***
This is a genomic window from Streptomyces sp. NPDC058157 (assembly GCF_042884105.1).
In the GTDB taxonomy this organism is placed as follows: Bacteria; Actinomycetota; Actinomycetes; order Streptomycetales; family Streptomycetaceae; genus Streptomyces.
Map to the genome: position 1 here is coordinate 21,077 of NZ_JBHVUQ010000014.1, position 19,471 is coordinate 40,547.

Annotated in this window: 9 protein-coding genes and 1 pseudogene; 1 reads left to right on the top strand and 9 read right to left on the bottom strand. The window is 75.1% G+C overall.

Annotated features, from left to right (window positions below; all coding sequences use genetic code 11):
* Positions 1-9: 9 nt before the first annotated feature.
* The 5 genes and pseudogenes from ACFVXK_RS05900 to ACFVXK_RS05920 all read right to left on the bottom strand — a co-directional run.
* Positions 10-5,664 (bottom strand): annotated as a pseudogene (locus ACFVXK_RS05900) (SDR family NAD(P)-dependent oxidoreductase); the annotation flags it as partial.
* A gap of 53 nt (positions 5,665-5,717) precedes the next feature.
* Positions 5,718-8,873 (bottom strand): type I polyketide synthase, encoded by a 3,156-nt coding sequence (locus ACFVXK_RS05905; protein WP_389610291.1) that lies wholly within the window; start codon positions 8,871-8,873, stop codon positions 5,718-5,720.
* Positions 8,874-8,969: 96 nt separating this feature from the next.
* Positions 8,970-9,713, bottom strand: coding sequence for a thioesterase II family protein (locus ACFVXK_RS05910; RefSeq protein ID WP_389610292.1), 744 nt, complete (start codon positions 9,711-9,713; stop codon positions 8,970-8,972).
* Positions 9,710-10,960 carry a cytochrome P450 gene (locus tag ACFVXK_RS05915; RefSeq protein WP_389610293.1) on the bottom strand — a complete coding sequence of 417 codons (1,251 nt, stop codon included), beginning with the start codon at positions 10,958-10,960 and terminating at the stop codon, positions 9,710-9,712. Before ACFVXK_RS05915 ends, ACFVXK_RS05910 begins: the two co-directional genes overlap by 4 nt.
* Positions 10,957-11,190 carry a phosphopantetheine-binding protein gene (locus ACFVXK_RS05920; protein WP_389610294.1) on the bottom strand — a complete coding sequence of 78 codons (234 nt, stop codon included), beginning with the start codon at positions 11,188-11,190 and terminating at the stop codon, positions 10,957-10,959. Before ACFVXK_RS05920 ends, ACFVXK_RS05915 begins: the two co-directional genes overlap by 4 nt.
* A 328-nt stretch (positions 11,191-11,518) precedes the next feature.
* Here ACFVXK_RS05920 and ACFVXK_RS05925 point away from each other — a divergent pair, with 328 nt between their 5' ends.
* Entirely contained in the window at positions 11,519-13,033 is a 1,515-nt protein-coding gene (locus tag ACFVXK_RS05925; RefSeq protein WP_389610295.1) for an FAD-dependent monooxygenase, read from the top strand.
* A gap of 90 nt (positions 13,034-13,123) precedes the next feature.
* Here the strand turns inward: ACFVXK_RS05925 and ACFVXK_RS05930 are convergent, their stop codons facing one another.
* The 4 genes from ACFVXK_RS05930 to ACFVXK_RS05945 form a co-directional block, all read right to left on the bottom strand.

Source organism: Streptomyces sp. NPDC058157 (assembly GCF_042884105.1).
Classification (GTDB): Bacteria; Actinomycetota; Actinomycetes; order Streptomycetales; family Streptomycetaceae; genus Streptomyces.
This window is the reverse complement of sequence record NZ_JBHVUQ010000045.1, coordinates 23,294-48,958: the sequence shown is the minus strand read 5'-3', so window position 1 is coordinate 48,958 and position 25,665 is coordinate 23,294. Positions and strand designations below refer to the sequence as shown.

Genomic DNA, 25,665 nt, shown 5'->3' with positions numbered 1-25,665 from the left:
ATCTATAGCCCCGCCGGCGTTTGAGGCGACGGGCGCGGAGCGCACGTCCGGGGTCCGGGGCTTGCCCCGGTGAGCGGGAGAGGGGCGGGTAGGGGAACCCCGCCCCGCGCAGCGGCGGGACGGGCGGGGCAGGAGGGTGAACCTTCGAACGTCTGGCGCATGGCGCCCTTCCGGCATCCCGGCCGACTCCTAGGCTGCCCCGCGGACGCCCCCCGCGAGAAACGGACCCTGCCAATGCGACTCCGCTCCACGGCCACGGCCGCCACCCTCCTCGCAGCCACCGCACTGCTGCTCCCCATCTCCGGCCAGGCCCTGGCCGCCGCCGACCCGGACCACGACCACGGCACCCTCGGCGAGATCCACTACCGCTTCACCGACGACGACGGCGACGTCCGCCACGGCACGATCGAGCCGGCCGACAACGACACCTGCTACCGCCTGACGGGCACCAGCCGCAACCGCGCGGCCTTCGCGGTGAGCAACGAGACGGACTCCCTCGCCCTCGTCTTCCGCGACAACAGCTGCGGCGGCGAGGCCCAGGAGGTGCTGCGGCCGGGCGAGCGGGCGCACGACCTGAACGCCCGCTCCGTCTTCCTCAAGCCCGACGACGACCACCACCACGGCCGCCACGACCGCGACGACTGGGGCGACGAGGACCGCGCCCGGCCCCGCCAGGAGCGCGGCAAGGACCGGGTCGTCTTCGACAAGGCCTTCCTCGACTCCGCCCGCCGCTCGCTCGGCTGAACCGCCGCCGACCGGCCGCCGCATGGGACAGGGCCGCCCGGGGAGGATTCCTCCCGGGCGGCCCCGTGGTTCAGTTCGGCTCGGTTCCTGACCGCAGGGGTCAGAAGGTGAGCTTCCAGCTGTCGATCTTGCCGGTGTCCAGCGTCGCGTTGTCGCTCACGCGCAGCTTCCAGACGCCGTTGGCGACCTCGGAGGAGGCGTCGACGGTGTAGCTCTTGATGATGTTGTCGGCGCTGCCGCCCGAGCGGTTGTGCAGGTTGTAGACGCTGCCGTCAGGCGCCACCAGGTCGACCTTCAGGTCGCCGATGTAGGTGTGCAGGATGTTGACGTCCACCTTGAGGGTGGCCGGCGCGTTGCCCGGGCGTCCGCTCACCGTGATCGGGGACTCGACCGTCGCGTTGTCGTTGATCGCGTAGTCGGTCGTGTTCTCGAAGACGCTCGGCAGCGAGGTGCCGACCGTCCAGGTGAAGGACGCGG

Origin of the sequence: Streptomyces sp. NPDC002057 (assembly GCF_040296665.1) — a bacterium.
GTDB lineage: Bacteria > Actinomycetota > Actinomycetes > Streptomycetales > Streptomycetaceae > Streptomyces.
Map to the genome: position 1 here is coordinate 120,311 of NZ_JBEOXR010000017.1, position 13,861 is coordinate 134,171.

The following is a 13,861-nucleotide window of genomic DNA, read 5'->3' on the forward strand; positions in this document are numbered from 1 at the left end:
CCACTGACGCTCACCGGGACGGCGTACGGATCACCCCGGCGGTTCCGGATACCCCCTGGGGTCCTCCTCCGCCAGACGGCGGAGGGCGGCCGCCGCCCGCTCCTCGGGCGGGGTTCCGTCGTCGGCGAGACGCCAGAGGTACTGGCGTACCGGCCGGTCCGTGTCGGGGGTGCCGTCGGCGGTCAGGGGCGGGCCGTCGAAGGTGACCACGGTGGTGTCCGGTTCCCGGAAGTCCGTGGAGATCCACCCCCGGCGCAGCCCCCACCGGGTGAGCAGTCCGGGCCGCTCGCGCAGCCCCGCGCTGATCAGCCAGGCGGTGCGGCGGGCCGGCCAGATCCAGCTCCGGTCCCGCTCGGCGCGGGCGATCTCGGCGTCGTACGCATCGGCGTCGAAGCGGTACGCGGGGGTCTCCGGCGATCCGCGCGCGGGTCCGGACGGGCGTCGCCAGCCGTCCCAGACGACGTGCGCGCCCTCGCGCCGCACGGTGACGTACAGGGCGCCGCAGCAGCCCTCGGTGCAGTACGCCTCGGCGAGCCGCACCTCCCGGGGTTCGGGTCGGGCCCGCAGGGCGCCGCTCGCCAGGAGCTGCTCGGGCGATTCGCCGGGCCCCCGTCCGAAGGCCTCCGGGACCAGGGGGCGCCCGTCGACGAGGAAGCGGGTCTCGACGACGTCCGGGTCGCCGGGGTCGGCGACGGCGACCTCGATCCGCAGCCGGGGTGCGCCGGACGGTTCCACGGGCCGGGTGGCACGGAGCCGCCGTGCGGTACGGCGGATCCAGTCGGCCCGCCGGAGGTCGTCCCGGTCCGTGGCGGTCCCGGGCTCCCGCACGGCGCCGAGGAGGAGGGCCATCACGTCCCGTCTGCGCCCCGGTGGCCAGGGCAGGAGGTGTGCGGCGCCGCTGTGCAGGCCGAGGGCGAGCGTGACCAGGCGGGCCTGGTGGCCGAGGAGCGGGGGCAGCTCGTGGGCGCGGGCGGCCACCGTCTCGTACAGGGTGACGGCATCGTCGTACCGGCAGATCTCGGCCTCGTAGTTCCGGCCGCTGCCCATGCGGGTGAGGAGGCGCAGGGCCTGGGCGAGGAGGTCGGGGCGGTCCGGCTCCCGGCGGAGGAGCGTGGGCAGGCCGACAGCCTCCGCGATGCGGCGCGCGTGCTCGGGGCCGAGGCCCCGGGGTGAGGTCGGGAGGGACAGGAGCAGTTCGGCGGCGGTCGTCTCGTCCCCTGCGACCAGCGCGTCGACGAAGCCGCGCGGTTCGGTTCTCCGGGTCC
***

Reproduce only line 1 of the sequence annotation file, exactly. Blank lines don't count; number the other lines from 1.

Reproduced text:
This is a genomic window from Streptomyces sp. NPDC058157 (assembly GCF_042884105.1).